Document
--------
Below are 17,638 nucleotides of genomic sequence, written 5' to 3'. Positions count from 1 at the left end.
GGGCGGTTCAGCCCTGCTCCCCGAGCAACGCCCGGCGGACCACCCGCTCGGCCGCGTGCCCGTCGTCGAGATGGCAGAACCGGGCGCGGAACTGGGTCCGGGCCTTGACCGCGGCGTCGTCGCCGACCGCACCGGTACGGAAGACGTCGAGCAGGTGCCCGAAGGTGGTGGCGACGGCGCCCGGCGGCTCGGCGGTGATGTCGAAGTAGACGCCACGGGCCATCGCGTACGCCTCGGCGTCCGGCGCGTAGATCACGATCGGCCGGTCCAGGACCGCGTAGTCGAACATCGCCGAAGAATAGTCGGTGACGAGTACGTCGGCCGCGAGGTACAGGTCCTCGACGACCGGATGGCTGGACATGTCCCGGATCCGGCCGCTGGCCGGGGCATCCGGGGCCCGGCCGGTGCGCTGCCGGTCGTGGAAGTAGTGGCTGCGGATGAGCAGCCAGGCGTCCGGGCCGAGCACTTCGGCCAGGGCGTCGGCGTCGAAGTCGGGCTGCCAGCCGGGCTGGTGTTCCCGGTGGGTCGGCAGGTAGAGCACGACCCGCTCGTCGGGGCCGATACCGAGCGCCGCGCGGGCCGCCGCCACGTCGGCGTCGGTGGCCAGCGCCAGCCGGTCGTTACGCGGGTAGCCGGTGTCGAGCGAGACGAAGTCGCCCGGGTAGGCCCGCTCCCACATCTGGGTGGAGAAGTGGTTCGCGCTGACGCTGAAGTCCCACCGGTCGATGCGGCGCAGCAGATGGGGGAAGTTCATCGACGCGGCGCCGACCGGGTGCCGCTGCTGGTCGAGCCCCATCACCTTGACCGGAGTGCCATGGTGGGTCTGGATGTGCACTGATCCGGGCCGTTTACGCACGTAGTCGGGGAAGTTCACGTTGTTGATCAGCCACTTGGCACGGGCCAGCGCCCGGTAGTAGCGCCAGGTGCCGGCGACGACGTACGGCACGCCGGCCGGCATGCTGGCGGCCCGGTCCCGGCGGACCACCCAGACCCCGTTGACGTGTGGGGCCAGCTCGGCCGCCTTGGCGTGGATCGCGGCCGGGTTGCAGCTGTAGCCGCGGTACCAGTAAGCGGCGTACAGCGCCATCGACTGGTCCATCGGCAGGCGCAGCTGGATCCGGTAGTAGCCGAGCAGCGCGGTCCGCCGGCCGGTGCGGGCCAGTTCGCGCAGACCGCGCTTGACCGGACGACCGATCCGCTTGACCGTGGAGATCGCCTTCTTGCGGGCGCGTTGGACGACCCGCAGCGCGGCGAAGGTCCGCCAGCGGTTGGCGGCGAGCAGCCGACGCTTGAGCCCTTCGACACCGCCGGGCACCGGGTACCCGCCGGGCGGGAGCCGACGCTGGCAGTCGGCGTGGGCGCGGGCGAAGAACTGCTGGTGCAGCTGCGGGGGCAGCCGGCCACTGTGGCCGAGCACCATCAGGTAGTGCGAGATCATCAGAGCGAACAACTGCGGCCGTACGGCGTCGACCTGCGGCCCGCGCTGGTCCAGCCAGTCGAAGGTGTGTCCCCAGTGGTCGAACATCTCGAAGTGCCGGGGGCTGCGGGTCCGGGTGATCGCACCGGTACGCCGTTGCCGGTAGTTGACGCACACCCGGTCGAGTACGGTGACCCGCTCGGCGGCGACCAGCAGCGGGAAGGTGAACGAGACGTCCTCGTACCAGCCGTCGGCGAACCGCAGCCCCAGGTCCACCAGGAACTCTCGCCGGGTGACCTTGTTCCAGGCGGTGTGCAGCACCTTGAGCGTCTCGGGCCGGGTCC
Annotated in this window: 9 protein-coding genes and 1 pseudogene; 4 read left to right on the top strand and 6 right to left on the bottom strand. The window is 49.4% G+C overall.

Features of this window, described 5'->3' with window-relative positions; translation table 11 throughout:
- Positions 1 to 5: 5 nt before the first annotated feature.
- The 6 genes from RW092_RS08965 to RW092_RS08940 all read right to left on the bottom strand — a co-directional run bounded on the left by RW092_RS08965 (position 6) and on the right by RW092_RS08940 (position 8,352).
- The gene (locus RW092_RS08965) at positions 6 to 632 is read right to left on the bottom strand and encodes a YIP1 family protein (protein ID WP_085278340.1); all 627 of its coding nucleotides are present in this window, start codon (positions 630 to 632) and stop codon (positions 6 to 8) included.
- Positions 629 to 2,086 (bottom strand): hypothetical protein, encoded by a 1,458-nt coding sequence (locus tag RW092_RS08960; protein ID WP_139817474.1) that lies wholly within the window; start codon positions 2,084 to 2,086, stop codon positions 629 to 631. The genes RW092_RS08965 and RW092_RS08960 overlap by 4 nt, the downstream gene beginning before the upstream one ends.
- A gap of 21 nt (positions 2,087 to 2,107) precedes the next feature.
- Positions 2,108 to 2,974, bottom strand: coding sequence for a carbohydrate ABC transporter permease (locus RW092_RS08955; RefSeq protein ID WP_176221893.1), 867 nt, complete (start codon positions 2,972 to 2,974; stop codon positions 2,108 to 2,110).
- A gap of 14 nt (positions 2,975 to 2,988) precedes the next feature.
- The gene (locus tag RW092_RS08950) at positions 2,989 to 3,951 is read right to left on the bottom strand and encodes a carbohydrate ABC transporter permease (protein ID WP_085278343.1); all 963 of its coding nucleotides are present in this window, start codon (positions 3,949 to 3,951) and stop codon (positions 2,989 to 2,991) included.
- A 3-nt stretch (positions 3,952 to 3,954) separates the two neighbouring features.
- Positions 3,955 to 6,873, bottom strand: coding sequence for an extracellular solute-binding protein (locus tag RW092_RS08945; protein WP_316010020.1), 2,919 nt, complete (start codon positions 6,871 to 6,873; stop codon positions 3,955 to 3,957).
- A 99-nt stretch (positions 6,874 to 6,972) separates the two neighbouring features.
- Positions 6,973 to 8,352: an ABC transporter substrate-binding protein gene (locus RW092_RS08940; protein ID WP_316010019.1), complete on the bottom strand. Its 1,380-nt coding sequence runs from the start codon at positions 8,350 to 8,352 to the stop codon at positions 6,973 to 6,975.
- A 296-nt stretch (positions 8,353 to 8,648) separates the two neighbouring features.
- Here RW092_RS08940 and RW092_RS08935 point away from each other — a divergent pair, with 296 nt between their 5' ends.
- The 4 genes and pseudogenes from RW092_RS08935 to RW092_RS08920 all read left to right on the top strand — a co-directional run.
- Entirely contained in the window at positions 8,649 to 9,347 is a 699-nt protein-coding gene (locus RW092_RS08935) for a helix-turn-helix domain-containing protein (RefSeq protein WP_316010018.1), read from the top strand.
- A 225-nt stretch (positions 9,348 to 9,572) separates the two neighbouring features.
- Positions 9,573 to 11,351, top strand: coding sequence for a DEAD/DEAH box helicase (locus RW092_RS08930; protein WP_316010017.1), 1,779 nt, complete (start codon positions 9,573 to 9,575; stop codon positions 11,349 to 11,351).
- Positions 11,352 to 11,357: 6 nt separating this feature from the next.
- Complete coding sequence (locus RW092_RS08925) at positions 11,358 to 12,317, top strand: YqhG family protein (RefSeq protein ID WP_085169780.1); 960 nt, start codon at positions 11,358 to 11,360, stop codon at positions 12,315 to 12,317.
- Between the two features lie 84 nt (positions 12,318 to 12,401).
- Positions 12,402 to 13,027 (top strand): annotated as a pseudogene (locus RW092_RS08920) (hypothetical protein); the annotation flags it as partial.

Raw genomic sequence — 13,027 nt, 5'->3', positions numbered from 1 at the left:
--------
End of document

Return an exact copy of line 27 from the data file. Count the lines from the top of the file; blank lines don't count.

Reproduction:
Raw genomic sequence — 13,027 nt, 5'->3', positions numbered from 1 at the left: